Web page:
During Christmas 1914 Harry Hackett, 1st Battalion Grenadier Guards was in the trenches in Flanders and he sent a postcard home to his beloved Olive recording this unique event. It's postmarked by the Army Post Office as 9th January 1915 and it records a unique historical event which over time has come to be known as "The Christmas Truce". The postcard explains all really but to add it's very clear that Harry 'was there and involved in the fraternization, it's also key to note that he had the presence of mind to actually record the name's of two German soldiers that he must have met and spent time with in the killing field known as 'No Man's Land". The names can be seen on the right of the card and you can make out Rudolf Mausolff of Bad Pyrmont (which is in Lower Saxony south of Hanover) however the second name which looks like "Ernst ..." is less visible due to the post office stamp. 

The postcard reads:

Dear O, I am sending you this postcard with two of the
German soldiers addresses on, which I got on Boxing Day.
I suppose you saw in the papers about us going across, out
of the trenches and having a word or two together. Hope
you are well as it leaves me at present.
With Love, from Harry.

Click here to see Orsett Terrace, the address it was posted to as it is today


The postcard also records the names of the two soldiers, this is what we can make out:

Rudolf Mausolff
Bad Pyrmont

Ernst Ce...erz

The 7th Division, 20th Brigade were at Bois-Grenier, La Boutillerie [1bis Rue du Pavé de la Boutillerie, 62840 Fleurbaix, Franceand on the Fromelles Road around this time. This is right in the middle of a 25 mile stretch of the Western Front where many Christmas Truce meetings occurred and have been well documented.  Harry's 1st Battalion Grenadiers supported and therefore rotated into the same front-line with the 2nd Scots Guards. Lieutenant Sir Edward Hulse was the author of probably the most famous account of the Christmas Truce and fraternisation between his 2nd Scots and the Germans. He states that this took place mainly on the road between Sailly-sur-la-Lys and Fromelles and from that we deduce that this is round-about where Harry would have met with Rudolf and Ernst. The following image indicates where the 2nd Scots Guards where during the Christmas Truce.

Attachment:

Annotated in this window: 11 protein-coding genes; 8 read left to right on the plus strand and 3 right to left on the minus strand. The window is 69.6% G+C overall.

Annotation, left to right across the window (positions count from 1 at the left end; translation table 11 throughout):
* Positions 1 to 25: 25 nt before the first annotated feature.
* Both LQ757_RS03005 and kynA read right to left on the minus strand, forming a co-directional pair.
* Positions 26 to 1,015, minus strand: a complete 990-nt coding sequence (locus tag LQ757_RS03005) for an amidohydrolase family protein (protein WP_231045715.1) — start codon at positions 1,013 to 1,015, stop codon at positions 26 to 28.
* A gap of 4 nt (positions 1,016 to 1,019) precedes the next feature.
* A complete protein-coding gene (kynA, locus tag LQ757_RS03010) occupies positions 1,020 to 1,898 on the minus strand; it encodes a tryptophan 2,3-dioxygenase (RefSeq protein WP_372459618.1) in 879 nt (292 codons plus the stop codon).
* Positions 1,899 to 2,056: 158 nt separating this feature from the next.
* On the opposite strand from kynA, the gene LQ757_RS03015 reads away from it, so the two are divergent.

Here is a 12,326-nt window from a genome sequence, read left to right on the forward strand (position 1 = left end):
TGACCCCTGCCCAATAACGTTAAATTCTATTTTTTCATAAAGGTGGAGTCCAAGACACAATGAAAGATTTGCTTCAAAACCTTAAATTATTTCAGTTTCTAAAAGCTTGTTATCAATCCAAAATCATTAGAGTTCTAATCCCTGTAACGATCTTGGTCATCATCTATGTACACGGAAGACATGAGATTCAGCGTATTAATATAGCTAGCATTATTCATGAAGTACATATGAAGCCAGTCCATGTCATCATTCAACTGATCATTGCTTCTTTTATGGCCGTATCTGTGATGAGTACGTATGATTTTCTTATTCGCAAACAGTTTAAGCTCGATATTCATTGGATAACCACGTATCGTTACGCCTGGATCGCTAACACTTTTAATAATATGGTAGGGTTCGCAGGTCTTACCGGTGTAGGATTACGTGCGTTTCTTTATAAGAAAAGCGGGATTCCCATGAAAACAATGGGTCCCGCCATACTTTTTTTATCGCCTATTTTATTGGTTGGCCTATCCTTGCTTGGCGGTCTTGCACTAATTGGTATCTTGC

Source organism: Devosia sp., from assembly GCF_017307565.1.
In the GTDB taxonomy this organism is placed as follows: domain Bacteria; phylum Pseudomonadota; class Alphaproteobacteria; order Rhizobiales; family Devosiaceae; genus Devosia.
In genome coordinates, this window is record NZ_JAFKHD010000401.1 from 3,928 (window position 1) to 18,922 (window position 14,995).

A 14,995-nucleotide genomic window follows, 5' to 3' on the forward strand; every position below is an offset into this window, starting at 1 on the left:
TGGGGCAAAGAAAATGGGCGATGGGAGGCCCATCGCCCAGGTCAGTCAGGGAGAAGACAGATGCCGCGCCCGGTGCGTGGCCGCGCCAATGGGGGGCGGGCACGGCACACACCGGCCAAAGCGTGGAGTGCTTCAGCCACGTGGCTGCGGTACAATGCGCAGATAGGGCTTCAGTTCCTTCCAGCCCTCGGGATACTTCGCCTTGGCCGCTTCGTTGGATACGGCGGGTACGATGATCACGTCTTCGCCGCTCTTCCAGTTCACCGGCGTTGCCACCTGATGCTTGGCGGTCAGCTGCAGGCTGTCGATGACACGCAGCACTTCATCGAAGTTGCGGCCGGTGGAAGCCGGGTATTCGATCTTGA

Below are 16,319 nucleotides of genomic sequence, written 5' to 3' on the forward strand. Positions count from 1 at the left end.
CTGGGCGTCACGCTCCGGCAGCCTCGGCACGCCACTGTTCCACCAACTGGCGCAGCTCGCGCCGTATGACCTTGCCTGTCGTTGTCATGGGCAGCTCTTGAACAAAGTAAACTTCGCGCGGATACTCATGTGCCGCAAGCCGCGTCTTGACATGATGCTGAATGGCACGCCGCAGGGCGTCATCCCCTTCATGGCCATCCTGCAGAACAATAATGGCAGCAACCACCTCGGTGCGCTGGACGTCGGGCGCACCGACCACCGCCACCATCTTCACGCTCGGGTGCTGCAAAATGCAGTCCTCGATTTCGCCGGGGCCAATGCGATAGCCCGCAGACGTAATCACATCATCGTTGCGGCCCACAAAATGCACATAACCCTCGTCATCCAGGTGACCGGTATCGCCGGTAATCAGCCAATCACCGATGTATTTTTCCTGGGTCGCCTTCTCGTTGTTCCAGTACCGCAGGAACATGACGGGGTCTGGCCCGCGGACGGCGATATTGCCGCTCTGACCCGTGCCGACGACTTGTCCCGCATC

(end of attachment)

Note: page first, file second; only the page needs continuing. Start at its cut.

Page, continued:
Lieutenant-Colonel Fisher-Rowe of 1st Battalion Grenadiers also wrote several letters home to his wife around this time in which he talks specifically about his troops being involved in the truce as they relieved the 2nd Scots in the front-line.  There is even a photograph of some 2nd Scots alongside some Westphalians and Jagers, taken on Christmas Day 1914. Who knows Rudolph and Ernst could by one of the Germans staring out through the grainy black and white image.

This audio recording (from 1975) of a 1st Battalion Grenadier Guardsman (Mr Wilson) clearly states he was involved in the Truce on Boxing Day 1914. He also mentions a 'footie match as well'. The recording is from the Imperial War museum (IWM) site and is in two parts. Part 1 is 5 mins and part 2 is around 30 mins. Unfortunately the first part of the interview [labelled 1/1] is actually the second half of the two so you will need to skip to the 30 minute veriosn labelled as 2/2 by using the orange arrow buttons. Mr Wilson clearly states his and the 1st Grenadiers involvement. It's a fascinating interview. To listen in click here [dont forget to skip the 5 min interview and go to the second longer 30 min interview]. It's well worth it.

I'm currently trying to find out as much as possible about RUDOLF MAUSOLFF who appears at the top of the postcard. So far I've found a WW1 monument with his name on stated as R. MAUSOLFF in Bad Pyrmont, Germany which is the same town stated on the post card. 

To see information on a German website regarding the monument click here. Note the name on the monument is stated as R. MAUSOLFF who died on 16 May 1915.  If anyone has any further information it would be much appreciated as it would be great to trace the soldiers family and maybe even make contact with them. He is also listed as "Gefr." the abbreviation for "Gefreiter" which is comparable to a British Lance Corporal.
I think the word underneath Bad Pyrmont may be in brackets and looks like Waldeck.
The second name looks like  "Ernst  Ce...derz" and the word under Ernst looks like "Bielefeld". Note a place called Bielefeld is only an hour from Bad Pyrmont. So far, that's all I've managed to find as it's proven difficult to decipher the writing especially as it's obscured by the postmark.


15th ("Prinz Friedrich der Niederlände") or 55th ("Graf Bülow von Dennewitz") Infantry Regiment. Both regiments together formed the 26 Inf Brigade of 13 (Westphalian) Inf Division, stationed in Detmold, halfway between Bielefeld and Pyrmont.

Many thanks to Dr John Krijnen for providing some additional information regarding the two German soldiers.   
Many thanks to the Chambers family for providing the original postcard. It's truly a unique piece of history.